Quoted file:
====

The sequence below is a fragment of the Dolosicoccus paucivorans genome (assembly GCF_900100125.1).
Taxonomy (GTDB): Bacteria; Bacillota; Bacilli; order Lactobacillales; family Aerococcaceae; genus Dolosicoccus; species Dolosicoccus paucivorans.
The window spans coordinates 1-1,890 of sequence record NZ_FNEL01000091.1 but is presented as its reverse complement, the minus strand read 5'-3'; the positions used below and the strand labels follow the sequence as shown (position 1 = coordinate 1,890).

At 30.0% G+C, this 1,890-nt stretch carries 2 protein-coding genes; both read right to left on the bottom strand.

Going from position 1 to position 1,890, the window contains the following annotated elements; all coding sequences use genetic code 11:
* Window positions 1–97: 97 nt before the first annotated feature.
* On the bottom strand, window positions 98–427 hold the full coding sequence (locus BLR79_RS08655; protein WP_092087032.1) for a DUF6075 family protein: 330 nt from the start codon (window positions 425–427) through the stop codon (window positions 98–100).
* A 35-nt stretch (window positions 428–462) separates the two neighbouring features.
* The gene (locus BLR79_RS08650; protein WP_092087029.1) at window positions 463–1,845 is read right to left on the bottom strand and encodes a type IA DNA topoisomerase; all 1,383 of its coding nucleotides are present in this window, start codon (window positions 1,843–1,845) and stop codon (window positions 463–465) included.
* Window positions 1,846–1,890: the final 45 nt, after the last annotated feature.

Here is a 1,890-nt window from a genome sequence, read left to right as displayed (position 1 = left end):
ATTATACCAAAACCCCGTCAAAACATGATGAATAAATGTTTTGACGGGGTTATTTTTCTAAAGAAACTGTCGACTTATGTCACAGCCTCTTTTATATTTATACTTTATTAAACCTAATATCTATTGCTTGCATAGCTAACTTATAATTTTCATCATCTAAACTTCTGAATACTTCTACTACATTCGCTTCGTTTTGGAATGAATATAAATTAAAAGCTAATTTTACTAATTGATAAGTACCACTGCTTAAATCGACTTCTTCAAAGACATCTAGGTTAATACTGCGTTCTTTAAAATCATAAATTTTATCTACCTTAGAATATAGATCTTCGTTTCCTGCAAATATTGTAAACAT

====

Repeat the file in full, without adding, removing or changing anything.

The sequence below is a fragment of the Dolosicoccus paucivorans genome (assembly GCF_900100125.1).
Taxonomy (GTDB): Bacteria; Bacillota; Bacilli; order Lactobacillales; family Aerococcaceae; genus Dolosicoccus; species Dolosicoccus paucivorans.
The window spans coordinates 1-1,890 of sequence record NZ_FNEL01000091.1 but is presented as its reverse complement, the minus strand read 5'-3'; the positions used below and the strand labels follow the sequence as shown (position 1 = coordinate 1,890).

At 30.0% G+C, this 1,890-nt stretch carries 2 protein-coding genes; both read right to left on the bottom strand.

Going from position 1 to position 1,890, the window contains the following annotated elements; all coding sequences use genetic code 11:
* Window positions 1–97: 97 nt before the first annotated feature.
* On the bottom strand, window positions 98–427 hold the full coding sequence (locus BLR79_RS08655; protein WP_092087032.1) for a DUF6075 family protein: 330 nt from the start codon (window positions 425–427) through the stop codon (window positions 98–100).
* A 35-nt stretch (window positions 428–462) separates the two neighbouring features.
* The gene (locus BLR79_RS08650; protein WP_092087029.1) at window positions 463–1,845 is read right to left on the bottom strand and encodes a type IA DNA topoisomerase; all 1,383 of its coding nucleotides are present in this window, start codon (window positions 1,843–1,845) and stop codon (window positions 463–465) included.
* Window positions 1,846–1,890: the final 45 nt, after the last annotated feature.

Here is a 1,890-nt window from a genome sequence, read left to right as displayed (position 1 = left end):
ATTATACCAAAACCCCGTCAAAACATGATGAATAAATGTTTTGACGGGGTTATTTTTCTAAAGAAACTGTCGACTTATGTCACAGCCTCTTTTATATTTATACTTTATTAAACCTAATATCTATTGCTTGCATAGCTAACTTATAATTTTCATCATCTAAACTTCTGAATACTTCTACTACATTCGCTTCGTTTTGGAATGAATATAAATTAAAAGCTAATTTTACTAATTGATAAGTACCACTGCTTAAATCGACTTCTTCAAAGACATCTAGGTTAATACTGCGTTCTTTAAAATCATAAATTTTATCTACCTTAGAATATAGATCTTCGTTTCCTGCAAATATTGTAAACAT